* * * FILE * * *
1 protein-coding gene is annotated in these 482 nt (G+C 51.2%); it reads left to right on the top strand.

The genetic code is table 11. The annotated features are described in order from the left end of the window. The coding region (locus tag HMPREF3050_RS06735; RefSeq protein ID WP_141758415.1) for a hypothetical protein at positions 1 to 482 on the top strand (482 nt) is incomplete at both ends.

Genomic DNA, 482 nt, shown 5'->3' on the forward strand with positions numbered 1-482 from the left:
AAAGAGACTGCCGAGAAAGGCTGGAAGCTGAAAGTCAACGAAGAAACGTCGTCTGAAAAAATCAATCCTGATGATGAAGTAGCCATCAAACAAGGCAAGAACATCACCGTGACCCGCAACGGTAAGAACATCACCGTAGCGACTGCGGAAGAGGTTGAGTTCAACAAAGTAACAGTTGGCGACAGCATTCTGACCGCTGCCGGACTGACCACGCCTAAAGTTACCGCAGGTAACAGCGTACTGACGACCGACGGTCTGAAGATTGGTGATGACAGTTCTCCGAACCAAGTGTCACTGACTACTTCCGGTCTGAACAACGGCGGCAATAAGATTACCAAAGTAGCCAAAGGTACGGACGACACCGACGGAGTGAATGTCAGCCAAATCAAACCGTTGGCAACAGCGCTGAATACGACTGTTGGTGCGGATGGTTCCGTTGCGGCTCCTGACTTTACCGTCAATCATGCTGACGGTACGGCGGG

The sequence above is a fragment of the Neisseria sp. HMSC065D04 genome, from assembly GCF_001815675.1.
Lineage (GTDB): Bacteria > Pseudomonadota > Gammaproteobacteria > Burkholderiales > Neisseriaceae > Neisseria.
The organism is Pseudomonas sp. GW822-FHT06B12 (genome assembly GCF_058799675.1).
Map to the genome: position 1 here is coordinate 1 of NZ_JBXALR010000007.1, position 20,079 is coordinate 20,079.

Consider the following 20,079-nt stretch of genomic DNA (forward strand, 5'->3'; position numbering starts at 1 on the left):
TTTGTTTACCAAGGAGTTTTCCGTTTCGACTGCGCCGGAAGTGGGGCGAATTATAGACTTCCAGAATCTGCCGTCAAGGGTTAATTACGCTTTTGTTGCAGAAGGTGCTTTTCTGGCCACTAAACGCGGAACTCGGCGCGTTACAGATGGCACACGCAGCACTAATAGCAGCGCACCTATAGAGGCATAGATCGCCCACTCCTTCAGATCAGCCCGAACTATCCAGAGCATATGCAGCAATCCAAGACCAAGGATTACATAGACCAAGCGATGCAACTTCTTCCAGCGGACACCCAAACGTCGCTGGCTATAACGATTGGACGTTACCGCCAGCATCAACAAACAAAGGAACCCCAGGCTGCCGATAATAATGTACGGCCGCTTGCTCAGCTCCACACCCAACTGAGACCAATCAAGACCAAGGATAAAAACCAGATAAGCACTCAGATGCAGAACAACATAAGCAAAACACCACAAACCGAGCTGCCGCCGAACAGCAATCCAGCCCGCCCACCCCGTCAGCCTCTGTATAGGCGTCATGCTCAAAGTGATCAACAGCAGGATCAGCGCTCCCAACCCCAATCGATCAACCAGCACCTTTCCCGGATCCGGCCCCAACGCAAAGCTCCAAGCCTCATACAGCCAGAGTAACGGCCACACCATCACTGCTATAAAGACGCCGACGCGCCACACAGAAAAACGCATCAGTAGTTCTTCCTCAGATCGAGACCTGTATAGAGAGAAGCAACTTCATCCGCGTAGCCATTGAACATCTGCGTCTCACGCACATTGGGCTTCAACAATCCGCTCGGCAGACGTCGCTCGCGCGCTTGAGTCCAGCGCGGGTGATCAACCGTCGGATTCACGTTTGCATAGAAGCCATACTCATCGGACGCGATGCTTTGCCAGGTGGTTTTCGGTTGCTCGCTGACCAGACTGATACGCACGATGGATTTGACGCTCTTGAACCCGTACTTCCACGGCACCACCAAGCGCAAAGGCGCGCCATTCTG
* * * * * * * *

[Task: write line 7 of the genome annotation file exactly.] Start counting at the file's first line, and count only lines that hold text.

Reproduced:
The organism is Pseudomonas sp. GW822-FHT06B12 (genome assembly GCF_058799675.1).